Recently I was one of the guest, keynote speakers at the State University of NY at Farmingdale in Long Island. It was a conference I was so honored to speak because I never thought I would see one of its kind on the subject of my passions & work-agriculture that saves the environment and its inhabitants, local farming, history of flowers, and-my US grown flowers to centerpiece movement.
The event is called The Sustainable Garden Conference which benefits their Sustainable Garden Dept. of Urban Horticulture & Design program; however I saw the real benefit as what it brought to all those attending. Years ago, colleges had no sustainable programs at all much less on horticulture; you went like me for environmental science and forestry-that was option 1 and 2. Now there are a whole new group of college curriculum emerging in all fields of sustainability across the country.
The presentations within this conference examined:
- why locally grown flowers & food fell out of favor
- why the growth of international flower markets dominate the industry
- sustainable growing for planet, creatures and people alike
- what opportunities exist here for local production agriculture.
The array of speakers went from landscape designing with native species, helping our failing pollinators , the local flower movement, non GMO varieties, natural strategies for flower diseases, finding edible flowers, and myself who examined it all as an ecologist, floral designer and florist owners point of view . And… how I started eco-green floristry until now.
How wonderful a day was that for me? Everything I passion and live for, continually promote and work at, in an all day conference. I joined up with Cornell U horticultural specialists about helping our bees and butterflies, listened on agricultural chemical use, I molded with local growers and those that want to be, I absorbed intently about historical botanical prints and cooking with flowers (cooking has much mystery for me), and I repaid by giving details of all my transformations and advocacy to a fascinated public.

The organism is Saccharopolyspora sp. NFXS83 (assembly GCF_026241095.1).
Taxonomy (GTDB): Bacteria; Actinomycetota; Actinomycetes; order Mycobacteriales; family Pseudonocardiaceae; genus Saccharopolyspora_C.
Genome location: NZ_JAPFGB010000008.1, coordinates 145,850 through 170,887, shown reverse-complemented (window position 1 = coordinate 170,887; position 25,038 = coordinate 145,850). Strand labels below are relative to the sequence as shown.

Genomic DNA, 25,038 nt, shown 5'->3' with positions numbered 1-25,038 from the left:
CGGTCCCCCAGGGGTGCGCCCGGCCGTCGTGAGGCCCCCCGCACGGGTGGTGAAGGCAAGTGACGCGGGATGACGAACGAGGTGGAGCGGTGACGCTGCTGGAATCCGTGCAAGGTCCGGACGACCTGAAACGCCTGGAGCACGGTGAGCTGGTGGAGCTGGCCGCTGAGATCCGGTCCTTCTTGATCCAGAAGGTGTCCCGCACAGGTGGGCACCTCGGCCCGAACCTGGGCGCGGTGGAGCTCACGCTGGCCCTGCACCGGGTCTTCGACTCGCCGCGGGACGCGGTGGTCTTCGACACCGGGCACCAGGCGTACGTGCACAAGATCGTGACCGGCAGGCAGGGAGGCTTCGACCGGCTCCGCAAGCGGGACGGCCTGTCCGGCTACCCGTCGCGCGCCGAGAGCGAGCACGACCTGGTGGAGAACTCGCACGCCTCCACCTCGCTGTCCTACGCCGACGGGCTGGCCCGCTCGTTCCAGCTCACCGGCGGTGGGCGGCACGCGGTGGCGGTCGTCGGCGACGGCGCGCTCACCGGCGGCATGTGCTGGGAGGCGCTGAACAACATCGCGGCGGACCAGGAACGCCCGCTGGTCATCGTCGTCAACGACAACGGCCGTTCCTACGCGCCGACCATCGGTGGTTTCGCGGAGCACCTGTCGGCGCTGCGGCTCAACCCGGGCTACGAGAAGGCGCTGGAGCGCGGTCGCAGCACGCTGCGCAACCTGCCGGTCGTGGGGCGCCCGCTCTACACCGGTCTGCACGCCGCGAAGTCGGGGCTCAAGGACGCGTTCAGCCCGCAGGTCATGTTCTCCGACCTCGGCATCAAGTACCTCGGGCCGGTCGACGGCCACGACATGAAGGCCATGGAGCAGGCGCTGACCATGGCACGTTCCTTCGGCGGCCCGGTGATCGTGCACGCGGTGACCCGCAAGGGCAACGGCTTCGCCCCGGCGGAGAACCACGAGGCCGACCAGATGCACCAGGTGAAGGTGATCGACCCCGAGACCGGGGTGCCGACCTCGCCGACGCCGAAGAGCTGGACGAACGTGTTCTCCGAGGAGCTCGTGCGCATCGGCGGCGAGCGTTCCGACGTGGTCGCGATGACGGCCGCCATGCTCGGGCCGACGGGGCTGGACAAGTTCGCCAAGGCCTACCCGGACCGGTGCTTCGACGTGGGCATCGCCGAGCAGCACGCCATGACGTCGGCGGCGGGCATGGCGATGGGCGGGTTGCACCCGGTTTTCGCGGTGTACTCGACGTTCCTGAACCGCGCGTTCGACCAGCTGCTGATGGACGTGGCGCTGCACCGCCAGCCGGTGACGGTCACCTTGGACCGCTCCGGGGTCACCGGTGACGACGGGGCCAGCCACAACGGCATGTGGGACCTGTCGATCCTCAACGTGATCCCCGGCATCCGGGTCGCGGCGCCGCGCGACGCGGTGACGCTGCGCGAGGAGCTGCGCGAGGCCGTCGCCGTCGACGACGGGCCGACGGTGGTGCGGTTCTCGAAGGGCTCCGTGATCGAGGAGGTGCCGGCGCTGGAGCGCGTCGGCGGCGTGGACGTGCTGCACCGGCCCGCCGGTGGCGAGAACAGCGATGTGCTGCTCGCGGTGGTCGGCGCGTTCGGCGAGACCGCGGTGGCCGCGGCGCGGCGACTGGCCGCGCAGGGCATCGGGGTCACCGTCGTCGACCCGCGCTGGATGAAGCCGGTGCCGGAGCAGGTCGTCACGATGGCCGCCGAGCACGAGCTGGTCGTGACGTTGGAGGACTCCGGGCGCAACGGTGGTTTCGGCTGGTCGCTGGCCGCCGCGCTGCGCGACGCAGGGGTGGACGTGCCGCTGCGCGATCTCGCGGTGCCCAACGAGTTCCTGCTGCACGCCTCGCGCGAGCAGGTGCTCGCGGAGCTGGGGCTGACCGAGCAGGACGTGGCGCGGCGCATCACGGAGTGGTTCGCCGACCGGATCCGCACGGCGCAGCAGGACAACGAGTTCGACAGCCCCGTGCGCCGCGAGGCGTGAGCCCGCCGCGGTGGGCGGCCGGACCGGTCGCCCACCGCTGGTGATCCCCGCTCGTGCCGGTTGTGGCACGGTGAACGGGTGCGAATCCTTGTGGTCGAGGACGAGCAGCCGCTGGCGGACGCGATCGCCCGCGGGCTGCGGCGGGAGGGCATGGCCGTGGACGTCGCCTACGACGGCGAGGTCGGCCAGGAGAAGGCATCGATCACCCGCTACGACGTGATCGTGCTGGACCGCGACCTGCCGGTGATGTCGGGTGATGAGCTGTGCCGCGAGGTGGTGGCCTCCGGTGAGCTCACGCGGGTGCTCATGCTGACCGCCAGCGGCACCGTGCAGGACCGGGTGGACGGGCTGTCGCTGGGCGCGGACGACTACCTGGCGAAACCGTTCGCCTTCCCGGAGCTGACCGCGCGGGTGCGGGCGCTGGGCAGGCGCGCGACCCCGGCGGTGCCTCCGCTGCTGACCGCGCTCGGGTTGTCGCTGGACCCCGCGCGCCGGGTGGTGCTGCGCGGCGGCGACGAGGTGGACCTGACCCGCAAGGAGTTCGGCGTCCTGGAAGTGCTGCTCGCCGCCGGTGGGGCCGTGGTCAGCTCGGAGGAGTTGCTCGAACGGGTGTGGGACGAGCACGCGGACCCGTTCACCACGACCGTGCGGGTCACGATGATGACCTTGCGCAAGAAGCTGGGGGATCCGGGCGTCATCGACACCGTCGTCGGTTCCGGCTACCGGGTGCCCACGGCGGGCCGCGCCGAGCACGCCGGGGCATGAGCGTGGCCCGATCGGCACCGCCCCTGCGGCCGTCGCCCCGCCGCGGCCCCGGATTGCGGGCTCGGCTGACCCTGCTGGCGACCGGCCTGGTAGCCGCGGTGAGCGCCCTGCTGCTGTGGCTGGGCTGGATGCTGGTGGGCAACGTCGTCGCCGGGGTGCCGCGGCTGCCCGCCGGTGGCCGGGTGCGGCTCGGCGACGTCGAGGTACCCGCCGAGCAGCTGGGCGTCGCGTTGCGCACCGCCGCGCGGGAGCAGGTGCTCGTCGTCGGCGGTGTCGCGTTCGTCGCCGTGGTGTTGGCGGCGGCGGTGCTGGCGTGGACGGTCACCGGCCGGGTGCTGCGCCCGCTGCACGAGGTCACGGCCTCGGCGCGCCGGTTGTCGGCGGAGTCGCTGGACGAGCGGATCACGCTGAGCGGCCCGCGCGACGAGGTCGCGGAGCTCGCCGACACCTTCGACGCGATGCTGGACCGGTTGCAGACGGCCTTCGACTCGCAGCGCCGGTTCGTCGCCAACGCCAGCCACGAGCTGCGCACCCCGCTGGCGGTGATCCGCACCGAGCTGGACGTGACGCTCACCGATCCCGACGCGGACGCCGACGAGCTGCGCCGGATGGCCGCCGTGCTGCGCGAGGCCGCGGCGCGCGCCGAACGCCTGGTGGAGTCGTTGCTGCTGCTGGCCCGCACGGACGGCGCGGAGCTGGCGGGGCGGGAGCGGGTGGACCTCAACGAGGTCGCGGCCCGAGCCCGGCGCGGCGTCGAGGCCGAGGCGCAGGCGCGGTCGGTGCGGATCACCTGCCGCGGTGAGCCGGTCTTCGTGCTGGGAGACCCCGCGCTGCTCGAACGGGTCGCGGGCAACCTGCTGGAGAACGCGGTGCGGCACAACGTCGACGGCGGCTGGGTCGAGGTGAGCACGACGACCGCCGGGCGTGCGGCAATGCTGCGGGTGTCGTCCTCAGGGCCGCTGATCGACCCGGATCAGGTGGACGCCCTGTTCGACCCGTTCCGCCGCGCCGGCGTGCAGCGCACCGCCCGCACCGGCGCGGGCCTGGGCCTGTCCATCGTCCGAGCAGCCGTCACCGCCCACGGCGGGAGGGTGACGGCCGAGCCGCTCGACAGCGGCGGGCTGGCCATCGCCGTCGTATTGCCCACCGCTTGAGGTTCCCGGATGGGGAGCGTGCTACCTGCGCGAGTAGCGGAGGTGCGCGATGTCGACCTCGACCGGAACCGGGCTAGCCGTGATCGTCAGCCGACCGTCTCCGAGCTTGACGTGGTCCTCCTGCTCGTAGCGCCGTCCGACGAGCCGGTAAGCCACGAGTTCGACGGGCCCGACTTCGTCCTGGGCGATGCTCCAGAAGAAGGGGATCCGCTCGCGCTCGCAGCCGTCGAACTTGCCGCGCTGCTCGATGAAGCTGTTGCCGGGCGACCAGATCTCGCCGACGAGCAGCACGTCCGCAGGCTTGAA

It’s not every day you get to be amongst a large audience of the same mind and passion, kind of like fans at a Yankee game but deeper. We ecologists and environmentalists think with our soul, not our pocketbook or for corporate growth. I am so used to being the lone wolf out, that it nearly overwhelms you with emotion and glee. I was with my pack. As I always get at these like minded events; I was smitten, and I was giddy. So giddy that my notes were useless so I just shuffled them around and went with my heart. It was a rapt audience. It kind of put me to mind of a Stephen King novel….there really are others out there , believing as I that we can do something to save the world-or at least our part of it. .
I came away with a renewed hope that the planet does have a chance and so do US grown flowers & food if we all give them a chance and patronize them. Long Island was once one of the growing capitols in the East at the turn of the century, and it has seen resurgence with many new boutique food, flower, and wine growers emerging. I see it also in NJ and upstate NY in the Catskill/Adirondack region. I recently acquired (yet another for my collection) an original copy of the American Florist monthly from 1919. If you could see the lists and adverts for seeds men and growers in the US then; in the 1000’s from Illinois to Minnesota to Virginia to New York. Where and when did they all fail? One hundred years and now only 8% of the flowers purchased in this country at any florist, outlet, or store are US grown. And I have them.
I ask you always to think before you buy and use your dollars to send a corporate message. I do not want my only choice of banana to be from Costa Rica where they plowed a mile of the rain forest for the crop. I don’t want my only choice of cooking oil to be from an Indonesian palm oil farm that ousted the last family of orangutans to grow it. And…. I want my beautiful and aromatic, American Beauty roses; not scentless roses from the southern hemisphere.